Here’s a tongue twister and a mind bender.
How many people has the person you sleep with slept with?
Probably far more than you think.
This story from across the pond:
The average British man or woman has slept with 2.8 million people — albeit indirectly, according to figures released on Wednesday to promote awareness of sexual health.A British pharmacy chain has launched an online calculator which helps you work out how many partners you have had, in the sense of exposure to risk of sexually transmitted diseases (STIs).
The “Sex Degrees of Separation” ready reckoner tots up the numbers based on your number of partners, then their previous partners, and their former lovers, and so on for six “generations” of partners.
The average British man claims to have actually slept with nine people, while women put the figure at 6.3, giving an average of 7.65.
“When we sleep with someone, we are, in effect, not only sleeping with them, but also their previous partners and their partners’ previous partners, and so on,” said Clare Kerr, head of sexual health at Lloydspharmacy.
“It’s important that people understand how exposed they are to STIs and take appropriate precautions including using condoms and getting themselves checked out where appropriate.”
What about cutting back on your number of sexual partners to – say – ONE? Wouldn’t that fix the problem? Sheeeeesh. And we wonder why STDs are taking over the world. There are some STDs – herpes, gential warts, etc – that condoms cannot prevent.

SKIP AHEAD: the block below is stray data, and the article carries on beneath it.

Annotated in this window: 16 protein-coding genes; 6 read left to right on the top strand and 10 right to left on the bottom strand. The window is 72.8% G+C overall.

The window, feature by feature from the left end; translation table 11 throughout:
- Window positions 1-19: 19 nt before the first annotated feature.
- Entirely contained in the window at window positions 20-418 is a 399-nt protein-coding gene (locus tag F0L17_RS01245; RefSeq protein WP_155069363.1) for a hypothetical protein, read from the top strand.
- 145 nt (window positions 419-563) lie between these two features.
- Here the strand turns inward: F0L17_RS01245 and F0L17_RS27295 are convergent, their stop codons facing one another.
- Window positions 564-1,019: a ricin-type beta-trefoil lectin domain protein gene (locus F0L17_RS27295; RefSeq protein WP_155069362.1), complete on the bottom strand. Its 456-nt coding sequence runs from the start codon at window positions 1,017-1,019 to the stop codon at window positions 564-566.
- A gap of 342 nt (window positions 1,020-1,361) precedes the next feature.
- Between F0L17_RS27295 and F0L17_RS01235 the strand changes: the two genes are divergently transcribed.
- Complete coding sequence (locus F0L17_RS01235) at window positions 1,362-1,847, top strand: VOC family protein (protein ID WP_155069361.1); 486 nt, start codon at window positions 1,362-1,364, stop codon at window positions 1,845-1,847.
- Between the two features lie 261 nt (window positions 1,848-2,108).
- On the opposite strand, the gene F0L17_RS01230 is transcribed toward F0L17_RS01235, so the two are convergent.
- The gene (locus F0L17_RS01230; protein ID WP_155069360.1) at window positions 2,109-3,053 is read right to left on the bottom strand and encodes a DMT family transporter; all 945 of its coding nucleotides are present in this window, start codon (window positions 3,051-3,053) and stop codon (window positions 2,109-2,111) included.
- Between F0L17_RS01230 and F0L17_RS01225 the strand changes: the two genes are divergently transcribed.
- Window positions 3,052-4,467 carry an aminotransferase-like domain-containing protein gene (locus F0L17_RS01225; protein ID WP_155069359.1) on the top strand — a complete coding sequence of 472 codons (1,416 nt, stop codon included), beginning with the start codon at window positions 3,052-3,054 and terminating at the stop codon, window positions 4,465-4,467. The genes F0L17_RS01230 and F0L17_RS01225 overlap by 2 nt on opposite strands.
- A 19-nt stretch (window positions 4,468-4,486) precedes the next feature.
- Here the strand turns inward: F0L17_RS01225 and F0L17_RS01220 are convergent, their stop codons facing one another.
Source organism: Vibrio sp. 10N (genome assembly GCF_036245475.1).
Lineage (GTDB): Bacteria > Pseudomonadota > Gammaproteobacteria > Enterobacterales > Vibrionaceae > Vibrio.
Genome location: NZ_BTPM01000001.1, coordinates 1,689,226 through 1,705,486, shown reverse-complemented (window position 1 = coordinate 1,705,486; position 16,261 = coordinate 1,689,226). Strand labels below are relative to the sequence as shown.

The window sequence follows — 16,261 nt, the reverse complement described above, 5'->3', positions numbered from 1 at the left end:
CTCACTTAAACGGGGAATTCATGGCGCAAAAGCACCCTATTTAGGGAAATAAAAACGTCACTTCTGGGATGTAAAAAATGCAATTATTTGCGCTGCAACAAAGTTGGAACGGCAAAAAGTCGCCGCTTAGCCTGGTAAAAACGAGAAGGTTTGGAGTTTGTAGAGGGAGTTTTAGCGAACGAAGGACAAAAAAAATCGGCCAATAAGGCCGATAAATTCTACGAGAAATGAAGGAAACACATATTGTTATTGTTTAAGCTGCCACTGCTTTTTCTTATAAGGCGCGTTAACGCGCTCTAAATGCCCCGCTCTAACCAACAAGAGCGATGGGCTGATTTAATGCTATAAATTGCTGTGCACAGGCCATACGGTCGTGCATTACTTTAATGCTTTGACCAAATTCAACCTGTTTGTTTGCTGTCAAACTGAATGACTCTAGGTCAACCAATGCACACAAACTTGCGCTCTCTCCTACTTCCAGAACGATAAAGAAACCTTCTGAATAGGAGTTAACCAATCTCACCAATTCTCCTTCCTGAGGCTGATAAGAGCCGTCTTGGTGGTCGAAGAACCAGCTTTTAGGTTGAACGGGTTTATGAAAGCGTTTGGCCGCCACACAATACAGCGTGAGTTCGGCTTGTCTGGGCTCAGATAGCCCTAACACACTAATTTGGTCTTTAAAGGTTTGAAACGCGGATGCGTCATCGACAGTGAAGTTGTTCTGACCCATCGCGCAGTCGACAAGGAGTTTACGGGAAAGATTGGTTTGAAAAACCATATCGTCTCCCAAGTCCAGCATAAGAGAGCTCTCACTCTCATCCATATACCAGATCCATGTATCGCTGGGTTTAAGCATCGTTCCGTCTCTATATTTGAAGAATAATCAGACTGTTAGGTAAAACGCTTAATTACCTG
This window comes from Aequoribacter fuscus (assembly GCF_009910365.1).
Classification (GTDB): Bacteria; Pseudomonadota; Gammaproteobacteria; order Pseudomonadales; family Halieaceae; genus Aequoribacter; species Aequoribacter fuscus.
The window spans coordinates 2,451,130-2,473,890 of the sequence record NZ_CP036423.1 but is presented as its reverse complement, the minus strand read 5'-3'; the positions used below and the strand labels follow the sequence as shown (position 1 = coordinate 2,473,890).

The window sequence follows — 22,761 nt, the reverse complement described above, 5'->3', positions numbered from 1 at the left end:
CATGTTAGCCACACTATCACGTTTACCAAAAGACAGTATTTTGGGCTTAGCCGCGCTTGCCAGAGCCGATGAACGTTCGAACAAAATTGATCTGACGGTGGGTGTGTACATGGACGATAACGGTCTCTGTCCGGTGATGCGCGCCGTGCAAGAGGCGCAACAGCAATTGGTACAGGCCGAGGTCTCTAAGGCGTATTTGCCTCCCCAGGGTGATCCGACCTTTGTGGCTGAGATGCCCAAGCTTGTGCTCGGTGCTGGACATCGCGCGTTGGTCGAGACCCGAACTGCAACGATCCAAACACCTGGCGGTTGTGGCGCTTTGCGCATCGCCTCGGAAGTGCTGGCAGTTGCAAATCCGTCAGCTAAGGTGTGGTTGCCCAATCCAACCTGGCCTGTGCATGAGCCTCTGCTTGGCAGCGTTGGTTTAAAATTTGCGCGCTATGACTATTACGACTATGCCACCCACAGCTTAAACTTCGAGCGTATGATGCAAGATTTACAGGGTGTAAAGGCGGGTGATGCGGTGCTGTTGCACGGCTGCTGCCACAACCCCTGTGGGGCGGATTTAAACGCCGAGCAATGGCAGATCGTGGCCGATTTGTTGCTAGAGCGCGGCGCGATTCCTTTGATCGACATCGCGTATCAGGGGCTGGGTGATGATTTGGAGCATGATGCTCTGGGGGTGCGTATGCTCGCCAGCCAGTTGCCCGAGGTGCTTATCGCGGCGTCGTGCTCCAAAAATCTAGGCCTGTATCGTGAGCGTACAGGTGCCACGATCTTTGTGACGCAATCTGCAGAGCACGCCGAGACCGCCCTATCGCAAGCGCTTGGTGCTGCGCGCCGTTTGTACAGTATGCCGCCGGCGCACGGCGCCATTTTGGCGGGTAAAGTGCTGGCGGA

Six degrees of sexual separation makes for a mighty big orgy. People say we need health care reform in America. I think a big shot of chastity would be a good start.
This, folks, is an example of why David Brooks is one of the best and most insightful writers out there today.
Once upon a time — in what we might think of as the “Happy Days” era — courtship was governed by a set of guardrails. Potential partners generally met within the context of larger social institutions: neighborhoods, schools, workplaces and families. There were certain accepted social scripts. The purpose of these scripts — dating, going steady, delaying sex — was to guide young people on the path from short-term desire to long-term commitment.